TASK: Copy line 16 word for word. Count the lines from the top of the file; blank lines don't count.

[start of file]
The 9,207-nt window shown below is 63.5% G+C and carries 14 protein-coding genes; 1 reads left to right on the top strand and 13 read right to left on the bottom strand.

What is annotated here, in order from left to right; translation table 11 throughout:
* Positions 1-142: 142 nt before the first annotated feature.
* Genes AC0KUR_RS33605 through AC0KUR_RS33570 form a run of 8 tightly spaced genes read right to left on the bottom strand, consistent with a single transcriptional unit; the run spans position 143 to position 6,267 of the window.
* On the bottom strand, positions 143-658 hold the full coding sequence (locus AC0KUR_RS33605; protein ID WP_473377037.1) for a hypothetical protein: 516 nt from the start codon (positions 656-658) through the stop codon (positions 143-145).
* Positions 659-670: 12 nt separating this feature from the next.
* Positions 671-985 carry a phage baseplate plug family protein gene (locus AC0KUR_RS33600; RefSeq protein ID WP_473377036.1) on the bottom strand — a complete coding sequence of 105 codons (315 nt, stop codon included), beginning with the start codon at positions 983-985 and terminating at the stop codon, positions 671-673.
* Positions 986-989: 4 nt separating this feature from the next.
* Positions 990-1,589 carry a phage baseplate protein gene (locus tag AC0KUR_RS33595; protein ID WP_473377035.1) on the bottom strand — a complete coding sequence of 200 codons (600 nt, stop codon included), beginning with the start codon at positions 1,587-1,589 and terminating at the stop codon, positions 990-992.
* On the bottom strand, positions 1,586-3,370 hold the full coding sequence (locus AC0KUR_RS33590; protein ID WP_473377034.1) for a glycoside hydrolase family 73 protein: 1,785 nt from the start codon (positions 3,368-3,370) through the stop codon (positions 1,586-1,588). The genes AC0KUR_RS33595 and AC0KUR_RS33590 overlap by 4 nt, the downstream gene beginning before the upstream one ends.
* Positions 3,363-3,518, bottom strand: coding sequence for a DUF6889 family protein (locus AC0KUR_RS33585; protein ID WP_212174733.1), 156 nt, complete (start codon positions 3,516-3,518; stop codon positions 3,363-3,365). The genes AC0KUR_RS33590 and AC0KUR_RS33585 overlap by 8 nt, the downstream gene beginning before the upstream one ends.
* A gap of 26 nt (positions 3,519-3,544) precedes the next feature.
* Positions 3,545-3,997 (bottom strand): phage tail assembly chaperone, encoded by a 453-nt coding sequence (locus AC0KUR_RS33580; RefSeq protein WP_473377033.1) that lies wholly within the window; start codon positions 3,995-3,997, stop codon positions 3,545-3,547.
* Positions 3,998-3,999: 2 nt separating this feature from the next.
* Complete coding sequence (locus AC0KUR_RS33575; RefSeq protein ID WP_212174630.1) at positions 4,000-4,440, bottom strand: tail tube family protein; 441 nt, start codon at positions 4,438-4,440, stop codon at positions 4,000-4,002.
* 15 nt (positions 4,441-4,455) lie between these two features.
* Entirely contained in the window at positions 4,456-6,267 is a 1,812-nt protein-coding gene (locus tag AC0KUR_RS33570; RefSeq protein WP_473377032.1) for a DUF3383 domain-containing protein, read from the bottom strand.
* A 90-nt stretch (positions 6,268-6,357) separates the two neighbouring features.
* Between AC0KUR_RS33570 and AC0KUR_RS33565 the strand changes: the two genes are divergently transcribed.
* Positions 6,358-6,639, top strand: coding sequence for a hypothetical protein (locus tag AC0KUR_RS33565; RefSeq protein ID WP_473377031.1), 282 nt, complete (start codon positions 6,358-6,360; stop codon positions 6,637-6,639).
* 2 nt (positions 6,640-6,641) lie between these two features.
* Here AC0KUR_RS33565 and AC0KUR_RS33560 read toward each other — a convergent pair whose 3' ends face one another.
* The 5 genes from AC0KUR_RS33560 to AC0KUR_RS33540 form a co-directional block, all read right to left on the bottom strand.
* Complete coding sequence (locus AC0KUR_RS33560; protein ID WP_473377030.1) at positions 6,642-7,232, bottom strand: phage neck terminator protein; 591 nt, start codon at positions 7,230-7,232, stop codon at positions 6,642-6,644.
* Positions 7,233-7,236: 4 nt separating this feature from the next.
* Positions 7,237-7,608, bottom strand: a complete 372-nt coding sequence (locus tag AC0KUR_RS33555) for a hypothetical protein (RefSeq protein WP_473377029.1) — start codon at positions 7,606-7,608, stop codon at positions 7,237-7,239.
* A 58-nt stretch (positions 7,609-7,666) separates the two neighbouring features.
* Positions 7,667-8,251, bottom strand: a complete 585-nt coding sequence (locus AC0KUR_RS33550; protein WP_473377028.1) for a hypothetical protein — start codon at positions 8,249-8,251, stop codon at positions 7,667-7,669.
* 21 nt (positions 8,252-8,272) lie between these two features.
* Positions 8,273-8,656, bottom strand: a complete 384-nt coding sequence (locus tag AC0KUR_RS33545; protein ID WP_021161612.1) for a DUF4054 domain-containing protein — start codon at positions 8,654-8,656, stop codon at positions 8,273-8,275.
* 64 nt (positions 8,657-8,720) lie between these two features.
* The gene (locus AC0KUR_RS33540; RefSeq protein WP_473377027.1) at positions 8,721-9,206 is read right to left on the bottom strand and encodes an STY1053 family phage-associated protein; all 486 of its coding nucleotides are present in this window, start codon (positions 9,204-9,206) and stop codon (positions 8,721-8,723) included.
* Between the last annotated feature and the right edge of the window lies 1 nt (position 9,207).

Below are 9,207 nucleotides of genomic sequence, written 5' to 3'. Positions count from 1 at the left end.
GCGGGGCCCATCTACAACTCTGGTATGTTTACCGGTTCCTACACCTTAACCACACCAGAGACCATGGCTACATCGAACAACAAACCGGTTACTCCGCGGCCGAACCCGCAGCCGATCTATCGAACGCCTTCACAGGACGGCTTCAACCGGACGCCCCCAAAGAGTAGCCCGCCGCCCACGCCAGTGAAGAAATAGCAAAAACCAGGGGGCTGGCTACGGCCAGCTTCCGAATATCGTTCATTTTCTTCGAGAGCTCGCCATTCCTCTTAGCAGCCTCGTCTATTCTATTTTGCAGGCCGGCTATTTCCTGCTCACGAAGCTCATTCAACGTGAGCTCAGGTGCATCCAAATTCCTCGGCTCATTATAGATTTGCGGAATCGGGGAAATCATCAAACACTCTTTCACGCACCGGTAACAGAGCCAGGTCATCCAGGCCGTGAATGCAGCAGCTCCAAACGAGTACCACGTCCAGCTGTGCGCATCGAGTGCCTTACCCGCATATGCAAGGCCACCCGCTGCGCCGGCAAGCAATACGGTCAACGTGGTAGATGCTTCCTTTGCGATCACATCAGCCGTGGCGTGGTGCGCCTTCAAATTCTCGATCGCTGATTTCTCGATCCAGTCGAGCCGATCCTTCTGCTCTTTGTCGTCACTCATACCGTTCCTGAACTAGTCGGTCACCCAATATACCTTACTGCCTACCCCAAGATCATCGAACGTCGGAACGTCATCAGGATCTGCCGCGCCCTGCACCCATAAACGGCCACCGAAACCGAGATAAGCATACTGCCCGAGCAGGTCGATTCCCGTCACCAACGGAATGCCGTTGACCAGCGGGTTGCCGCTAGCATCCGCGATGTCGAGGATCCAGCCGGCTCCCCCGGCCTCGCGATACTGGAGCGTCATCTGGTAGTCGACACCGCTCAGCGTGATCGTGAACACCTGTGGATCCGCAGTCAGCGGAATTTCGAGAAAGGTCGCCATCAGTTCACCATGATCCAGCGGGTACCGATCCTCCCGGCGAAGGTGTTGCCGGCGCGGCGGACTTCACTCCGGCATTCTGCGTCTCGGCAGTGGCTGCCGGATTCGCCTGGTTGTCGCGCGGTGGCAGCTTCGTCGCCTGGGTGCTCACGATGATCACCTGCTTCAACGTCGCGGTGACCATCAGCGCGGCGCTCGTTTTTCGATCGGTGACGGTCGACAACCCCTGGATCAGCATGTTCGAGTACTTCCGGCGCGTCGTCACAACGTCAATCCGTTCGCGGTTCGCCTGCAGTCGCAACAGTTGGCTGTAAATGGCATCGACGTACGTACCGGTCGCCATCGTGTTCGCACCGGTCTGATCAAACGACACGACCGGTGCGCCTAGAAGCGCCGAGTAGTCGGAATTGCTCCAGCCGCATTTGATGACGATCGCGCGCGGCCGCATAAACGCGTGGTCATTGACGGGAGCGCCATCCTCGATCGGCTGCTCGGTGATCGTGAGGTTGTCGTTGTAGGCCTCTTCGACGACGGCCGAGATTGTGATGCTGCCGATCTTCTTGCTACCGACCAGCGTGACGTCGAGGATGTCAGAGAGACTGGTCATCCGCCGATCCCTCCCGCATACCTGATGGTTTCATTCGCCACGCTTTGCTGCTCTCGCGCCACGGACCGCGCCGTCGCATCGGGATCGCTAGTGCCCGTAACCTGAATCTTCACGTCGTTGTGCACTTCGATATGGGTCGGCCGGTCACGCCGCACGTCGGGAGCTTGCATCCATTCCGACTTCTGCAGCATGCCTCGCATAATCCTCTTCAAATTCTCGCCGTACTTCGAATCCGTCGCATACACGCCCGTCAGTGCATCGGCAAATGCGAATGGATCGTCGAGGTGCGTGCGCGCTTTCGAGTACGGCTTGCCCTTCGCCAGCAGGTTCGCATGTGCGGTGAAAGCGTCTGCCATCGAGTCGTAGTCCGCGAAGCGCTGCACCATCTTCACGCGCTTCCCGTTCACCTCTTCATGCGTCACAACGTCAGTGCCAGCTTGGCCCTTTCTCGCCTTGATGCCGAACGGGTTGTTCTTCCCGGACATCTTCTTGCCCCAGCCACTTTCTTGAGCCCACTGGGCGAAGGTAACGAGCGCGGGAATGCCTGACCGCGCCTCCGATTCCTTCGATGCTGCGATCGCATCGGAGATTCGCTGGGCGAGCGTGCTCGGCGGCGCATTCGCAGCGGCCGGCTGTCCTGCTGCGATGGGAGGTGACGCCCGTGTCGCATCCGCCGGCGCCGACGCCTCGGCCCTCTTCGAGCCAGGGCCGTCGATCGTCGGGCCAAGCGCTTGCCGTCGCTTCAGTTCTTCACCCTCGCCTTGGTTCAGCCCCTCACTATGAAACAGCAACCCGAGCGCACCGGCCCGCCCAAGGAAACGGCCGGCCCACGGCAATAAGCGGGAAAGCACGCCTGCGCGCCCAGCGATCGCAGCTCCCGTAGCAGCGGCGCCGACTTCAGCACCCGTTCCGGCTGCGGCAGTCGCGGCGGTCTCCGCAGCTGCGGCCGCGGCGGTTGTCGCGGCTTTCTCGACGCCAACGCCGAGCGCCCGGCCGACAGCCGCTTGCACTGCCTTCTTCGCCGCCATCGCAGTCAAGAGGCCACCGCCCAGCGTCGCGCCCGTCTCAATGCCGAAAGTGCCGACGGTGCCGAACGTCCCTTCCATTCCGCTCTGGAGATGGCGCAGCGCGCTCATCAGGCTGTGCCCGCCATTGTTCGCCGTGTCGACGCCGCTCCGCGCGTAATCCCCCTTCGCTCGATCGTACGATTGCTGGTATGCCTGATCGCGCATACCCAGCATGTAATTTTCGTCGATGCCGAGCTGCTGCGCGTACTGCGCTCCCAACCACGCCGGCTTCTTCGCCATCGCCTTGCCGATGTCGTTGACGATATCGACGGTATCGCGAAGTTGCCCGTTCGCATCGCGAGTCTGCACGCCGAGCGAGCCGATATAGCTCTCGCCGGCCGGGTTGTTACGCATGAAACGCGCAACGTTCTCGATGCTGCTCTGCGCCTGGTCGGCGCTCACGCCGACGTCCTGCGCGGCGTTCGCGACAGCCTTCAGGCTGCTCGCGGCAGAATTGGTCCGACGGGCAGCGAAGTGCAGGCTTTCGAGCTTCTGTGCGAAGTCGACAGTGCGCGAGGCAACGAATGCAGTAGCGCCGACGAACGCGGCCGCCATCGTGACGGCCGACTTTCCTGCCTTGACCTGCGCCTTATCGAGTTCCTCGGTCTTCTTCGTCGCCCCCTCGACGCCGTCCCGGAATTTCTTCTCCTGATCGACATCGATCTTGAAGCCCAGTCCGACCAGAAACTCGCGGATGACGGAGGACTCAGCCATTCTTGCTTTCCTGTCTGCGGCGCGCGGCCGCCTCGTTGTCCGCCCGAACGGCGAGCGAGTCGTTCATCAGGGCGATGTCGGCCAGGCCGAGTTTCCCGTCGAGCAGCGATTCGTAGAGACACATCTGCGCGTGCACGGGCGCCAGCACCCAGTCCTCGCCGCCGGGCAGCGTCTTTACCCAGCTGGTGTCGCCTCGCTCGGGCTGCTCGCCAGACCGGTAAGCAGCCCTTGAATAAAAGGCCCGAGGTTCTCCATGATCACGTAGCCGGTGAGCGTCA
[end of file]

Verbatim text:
* 15 nt (positions 4,441-4,455) lie between these two features.